Saturday, Walker's family received a helping hand, from 1,100 miles away.
EquuSearch, the same organization that mobilized thousands of people in the search for Jessie Davis, the missing, pregnant mother in Stark County, took on Walker's case.
More than 80 volunteers waded through shoulder-high grass and explored vacant homes on Cleveland's east side. They peeled their way through vacant homes and raked through heavy brush along the railroad tracks. They looked for any sign of Gloria Walker.
Richard Johnson saw a missing person's flier in his neighbor and decided to help out.
"We're down here looking for shoes, any kind of personal identification," Johnson said as he probed 3-foot-tall weeds with a stick. "You know, it's time consuming, but it's fulfilling. I think everybody should do more to help everybody else."
Tim Miller, founder of Equusearch mapped out specific areas for volunteers to look for Walker. Miller said EquuSearch has found 72 people in the more than 700 cases they've taken on.
Walker was last seen May 20, driving a car her long-time boyfriend had been repairing for a relative. Walker's brother reported her missing, five days after neighbors last saw her.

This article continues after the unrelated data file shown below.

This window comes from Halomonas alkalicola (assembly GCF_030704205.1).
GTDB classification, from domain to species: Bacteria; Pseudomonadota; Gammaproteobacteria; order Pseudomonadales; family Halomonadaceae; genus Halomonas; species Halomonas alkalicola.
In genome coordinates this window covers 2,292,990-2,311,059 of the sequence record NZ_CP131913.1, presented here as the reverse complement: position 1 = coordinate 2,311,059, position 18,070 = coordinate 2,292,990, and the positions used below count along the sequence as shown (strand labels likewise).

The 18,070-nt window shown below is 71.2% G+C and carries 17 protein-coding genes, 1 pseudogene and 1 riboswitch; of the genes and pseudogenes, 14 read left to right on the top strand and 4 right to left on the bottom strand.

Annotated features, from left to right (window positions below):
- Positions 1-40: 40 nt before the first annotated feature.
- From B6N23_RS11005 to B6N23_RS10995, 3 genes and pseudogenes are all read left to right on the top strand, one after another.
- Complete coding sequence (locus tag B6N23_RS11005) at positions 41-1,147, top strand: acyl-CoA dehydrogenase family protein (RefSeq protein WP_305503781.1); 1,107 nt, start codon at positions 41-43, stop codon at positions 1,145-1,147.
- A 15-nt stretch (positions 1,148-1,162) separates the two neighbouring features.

That car was found two weeks later in the Harvard/Fleet area of Cleveland, only three miles from her house.
Saturday, volunteers checked potential dump sites in that area. They found a five-foot long, mound of dirt next to the tracks near Walker's home. It was nothing.
"I think Gloria is findable," Miller said. "I think some new information came to law enforcement that may lead them in another direction."
Greg Washington, who said he fathered a son with Walker, was thankful for Miller's expertise.
"He's a godsend," Washington said. "Every day has been getting up thinking about Gloria. Where is she?"
Even though Saturday's searchers did not find Walker, Washington said the search encouraged him.
"We'll keep turning over every stone we can," Washington said. "I'm not giving up. I promised her we would always watch each other's back."